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Internet fraud, tribal identity and the nation’s image

By Jerome-Mario Utomi
19 September 2019   |   3:25 am
Two separate but similar reports that left me lost in the maze of high voltage confusion in the past few weeks or thereabout are; the FBI’s release of the names of eighty suspects involved in internet fraud-related cases, with 77 of them Nigerians.

Two separate but similar reports that left me lost in the maze of high voltage confusion in the past few weeks or thereabout are; the FBI’s release of the names of eighty suspects involved in internet fraud-related cases, with 77 of them Nigerians. And from their names, Nigerians have identified 74 out of 77 as Igbos. The second is the recent declaration by the Economic and Financial Crimes Commission’s (EFFC), that more suspects will be uncovered as an investigation into the 80 Nigerians indicted for internet-related crimes by the US Federal Bureau of Investigations (FBI) continues.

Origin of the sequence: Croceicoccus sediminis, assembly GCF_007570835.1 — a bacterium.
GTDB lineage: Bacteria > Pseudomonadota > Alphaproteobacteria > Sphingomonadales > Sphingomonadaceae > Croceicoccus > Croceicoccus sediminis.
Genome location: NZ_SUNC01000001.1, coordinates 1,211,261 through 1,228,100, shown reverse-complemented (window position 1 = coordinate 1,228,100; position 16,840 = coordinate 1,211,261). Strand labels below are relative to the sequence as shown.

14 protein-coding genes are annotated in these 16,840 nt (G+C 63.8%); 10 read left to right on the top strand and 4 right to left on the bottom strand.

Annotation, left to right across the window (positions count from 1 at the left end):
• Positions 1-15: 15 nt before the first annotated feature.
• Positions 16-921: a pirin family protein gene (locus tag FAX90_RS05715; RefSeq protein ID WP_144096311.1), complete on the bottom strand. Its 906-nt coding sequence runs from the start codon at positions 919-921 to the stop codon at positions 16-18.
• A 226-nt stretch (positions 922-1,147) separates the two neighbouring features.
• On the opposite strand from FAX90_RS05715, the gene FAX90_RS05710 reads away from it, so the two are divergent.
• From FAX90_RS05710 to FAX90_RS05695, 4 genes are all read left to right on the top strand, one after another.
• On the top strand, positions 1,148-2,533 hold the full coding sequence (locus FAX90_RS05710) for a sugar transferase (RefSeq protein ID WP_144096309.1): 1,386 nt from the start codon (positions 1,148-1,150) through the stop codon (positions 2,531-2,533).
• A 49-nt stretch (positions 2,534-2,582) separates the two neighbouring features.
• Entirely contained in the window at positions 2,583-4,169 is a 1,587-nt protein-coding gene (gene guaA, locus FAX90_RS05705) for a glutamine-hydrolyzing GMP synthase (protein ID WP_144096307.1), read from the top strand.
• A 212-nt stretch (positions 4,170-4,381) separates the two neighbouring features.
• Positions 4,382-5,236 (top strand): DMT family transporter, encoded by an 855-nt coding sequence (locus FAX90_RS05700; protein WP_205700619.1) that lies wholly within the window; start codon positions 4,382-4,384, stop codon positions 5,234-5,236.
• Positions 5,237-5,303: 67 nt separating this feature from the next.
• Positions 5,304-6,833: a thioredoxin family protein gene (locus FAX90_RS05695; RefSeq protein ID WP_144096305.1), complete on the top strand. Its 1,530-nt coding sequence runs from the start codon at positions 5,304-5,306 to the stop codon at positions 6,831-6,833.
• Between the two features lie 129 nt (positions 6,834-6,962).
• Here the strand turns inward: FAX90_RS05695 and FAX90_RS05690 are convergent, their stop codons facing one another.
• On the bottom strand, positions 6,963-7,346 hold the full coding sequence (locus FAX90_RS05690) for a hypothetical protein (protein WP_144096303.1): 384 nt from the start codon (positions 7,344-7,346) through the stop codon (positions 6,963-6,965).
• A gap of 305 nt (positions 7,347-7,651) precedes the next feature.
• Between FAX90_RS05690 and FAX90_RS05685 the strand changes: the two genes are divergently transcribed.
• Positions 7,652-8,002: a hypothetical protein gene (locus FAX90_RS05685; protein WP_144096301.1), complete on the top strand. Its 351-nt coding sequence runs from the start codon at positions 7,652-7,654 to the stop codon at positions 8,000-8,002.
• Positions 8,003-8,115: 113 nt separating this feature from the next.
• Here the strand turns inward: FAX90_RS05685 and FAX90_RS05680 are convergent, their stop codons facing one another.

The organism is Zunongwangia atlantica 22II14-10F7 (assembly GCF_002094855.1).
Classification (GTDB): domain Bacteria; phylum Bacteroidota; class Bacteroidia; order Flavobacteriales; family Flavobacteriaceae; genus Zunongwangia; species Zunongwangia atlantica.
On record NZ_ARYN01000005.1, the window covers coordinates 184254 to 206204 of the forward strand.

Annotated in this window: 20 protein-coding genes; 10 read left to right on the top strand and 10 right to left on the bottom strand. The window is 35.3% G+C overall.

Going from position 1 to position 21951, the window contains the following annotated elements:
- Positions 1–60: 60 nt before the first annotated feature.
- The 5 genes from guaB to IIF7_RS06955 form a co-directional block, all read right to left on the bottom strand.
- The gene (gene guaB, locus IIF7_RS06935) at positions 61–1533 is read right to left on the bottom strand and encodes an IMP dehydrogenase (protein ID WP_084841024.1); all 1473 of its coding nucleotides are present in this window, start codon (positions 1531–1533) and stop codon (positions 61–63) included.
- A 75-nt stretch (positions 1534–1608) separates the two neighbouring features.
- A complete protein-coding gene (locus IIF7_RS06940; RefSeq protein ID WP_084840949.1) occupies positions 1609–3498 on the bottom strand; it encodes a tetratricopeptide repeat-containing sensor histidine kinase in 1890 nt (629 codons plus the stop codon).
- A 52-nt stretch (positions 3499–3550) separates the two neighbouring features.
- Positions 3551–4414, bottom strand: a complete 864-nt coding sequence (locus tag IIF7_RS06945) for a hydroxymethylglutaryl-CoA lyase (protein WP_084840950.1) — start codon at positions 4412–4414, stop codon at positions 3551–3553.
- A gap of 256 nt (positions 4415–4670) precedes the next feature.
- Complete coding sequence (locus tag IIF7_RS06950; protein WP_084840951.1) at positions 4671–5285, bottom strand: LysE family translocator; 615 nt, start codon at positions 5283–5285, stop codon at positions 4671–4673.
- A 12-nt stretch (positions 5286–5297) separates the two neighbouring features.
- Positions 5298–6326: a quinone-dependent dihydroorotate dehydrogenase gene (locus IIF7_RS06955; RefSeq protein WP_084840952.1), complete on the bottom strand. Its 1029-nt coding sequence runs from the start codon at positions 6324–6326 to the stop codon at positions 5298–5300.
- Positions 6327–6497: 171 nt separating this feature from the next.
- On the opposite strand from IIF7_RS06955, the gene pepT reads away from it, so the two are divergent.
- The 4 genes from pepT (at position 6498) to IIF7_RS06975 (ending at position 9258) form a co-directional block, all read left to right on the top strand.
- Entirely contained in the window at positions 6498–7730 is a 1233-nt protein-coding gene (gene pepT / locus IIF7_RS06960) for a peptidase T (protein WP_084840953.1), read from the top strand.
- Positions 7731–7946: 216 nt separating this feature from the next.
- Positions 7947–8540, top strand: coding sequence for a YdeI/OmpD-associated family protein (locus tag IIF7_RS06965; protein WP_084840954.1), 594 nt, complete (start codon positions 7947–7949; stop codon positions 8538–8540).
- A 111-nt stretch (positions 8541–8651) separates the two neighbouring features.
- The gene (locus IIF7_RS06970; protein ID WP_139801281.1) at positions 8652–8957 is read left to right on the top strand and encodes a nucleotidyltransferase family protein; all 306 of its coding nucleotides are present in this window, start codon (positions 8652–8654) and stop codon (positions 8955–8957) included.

To digress somewhat, from the above account, what Marshall McLuhan thinks about the internet in his two books; The Gutenberg Galaxy; the making of typographic man (1962), and Understanding The Media (i1964), appears to have come true. Essentially, ‘while describing the internet as an ‘extension of consciousness’, he noted that the globe has been contracted into a village by electric technology and instantaneous movement of information from every quarter to a very point at the same time- bringing all social, economic and political functions together in a sudden implosion’.

However, like every a new invention which comes with advantages and challenges, activities of criminal elements on the internet if not checked may destroy the attributes and virtues of such invention. Specifically, I have taken note of the commendable actions of the FBI and the EFCC towards arresting the situation if given time. Also, I have full confidence in the steps so far. I have also had the opportunity of reading different opinion articles expressing divergent views about the occurrence. While some writers viewed the event as a national tragedy, others have very regrettably used ‘patterned observation’ to conclude that such is a hallmark of the Igbos.